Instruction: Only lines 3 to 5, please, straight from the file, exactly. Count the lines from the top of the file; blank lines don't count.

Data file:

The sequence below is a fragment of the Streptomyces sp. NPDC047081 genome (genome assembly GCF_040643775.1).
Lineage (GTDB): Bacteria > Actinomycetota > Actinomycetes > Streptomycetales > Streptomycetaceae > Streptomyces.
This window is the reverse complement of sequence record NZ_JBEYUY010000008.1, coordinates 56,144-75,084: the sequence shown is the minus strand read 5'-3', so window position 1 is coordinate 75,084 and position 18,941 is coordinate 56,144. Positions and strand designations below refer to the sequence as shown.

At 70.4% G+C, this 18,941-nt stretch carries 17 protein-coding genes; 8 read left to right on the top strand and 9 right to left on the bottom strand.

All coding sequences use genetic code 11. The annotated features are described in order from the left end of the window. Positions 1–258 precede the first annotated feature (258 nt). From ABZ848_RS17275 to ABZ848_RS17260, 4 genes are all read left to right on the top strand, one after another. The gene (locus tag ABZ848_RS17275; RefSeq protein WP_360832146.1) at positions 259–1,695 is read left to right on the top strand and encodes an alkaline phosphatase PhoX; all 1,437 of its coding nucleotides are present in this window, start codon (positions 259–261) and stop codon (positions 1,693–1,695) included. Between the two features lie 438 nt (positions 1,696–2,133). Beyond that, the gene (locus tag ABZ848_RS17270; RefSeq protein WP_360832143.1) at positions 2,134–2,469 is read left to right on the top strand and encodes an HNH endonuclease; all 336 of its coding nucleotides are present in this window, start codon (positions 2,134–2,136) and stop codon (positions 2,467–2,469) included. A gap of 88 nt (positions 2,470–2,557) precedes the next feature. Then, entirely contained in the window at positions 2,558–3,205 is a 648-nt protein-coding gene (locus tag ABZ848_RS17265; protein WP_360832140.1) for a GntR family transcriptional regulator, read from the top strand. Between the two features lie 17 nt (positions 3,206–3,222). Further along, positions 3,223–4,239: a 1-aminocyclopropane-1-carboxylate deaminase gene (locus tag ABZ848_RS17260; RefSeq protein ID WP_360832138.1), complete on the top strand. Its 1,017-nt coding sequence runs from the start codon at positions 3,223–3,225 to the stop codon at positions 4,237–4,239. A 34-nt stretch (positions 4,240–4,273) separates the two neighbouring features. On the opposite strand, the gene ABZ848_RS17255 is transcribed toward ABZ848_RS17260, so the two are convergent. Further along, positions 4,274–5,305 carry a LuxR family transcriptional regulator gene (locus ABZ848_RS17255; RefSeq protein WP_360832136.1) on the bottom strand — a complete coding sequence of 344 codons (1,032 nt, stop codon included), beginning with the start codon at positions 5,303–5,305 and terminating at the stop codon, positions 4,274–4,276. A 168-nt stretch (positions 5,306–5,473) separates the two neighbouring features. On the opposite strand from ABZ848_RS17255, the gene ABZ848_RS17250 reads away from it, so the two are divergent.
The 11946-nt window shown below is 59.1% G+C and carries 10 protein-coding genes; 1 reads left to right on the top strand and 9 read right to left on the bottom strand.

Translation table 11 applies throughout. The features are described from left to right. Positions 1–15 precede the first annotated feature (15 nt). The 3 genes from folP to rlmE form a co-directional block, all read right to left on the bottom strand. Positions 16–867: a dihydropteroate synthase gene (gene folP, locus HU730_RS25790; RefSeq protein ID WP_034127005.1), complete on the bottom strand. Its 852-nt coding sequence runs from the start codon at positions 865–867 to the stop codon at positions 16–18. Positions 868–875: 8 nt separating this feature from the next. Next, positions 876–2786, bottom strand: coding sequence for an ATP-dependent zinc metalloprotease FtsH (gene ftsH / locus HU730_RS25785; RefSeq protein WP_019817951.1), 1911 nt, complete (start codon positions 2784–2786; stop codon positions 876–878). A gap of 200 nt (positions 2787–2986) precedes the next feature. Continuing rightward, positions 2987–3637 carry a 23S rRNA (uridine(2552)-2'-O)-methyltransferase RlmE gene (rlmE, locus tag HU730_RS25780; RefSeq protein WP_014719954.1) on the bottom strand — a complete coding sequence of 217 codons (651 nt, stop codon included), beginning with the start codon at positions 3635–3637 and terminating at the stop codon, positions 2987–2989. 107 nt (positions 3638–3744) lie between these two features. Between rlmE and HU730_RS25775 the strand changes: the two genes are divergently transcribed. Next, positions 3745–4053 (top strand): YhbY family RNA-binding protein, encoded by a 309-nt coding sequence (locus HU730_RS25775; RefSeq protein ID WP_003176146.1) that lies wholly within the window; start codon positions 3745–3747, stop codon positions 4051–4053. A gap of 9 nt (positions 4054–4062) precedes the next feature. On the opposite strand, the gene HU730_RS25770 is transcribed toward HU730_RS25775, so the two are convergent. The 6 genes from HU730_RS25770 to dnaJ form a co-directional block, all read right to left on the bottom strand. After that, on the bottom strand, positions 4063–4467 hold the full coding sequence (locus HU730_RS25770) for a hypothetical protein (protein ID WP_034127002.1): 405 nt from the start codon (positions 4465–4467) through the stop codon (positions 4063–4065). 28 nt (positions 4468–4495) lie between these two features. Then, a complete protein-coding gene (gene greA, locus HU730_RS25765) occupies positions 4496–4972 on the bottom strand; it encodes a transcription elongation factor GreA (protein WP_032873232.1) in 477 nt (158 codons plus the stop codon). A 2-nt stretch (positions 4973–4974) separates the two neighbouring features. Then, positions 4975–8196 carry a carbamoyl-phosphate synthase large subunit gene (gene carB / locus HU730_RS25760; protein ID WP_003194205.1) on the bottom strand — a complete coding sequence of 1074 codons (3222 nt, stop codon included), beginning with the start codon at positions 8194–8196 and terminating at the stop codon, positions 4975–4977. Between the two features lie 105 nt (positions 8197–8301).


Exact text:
This window is the reverse complement of sequence record NZ_JBEYUY010000008.1, coordinates 56,144-75,084: the sequence shown is the minus strand read 5'-3', so window position 1 is coordinate 75,084 and position 18,941 is coordinate 56,144. Positions and strand designations below refer to the sequence as shown.

At 70.4% G+C, this 18,941-nt stretch carries 17 protein-coding genes; 8 read left to right on the top strand and 9 right to left on the bottom strand.

All coding sequences use genetic code 11. The annotated features are described in order from the left end of the window. Positions 1–258 precede the first annotated feature (258 nt). From ABZ848_RS17275 to ABZ848_RS17260, 4 genes are all read left to right on the top strand, one after another. The gene (locus tag ABZ848_RS17275; RefSeq protein WP_360832146.1) at positions 259–1,695 is read left to right on the top strand and encodes an alkaline phosphatase PhoX; all 1,437 of its coding nucleotides are present in this window, start codon (positions 259–261) and stop codon (positions 1,693–1,695) included. Between the two features lie 438 nt (positions 1,696–2,133). Beyond that, the gene (locus tag ABZ848_RS17270; RefSeq protein WP_360832143.1) at positions 2,134–2,469 is read left to right on the top strand and encodes an HNH endonuclease; all 336 of its coding nucleotides are present in this window, start codon (positions 2,134–2,136) and stop codon (positions 2,467–2,469) included. A gap of 88 nt (positions 2,470–2,557) precedes the next feature. Then, entirely contained in the window at positions 2,558–3,205 is a 648-nt protein-coding gene (locus tag ABZ848_RS17265; protein WP_360832140.1) for a GntR family transcriptional regulator, read from the top strand. Between the two features lie 17 nt (positions 3,206–3,222). Further along, positions 3,223–4,239: a 1-aminocyclopropane-1-carboxylate deaminase gene (locus tag ABZ848_RS17260; RefSeq protein ID WP_360832138.1), complete on the top strand. Its 1,017-nt coding sequence runs from the start codon at positions 3,223–3,225 to the stop codon at positions 4,237–4,239. A 34-nt stretch (positions 4,240–4,273) separates the two neighbouring features. On the opposite strand, the gene ABZ848_RS17255 is transcribed toward ABZ848_RS17260, so the two are convergent. Further along, positions 4,274–5,305 carry a LuxR family transcriptional regulator gene (locus ABZ848_RS17255; RefSeq protein WP_360832136.1) on the bottom strand — a complete coding sequence of 344 codons (1,032 nt, stop codon included), beginning with the start codon at positions 5,303–5,305 and terminating at the stop codon, positions 4,274–4,276. A 168-nt stretch (positions 5,306–5,473) separates the two neighbouring features. On the opposite strand from ABZ848_RS17255, the gene ABZ848_RS17250 reads away from it, so the two are divergent.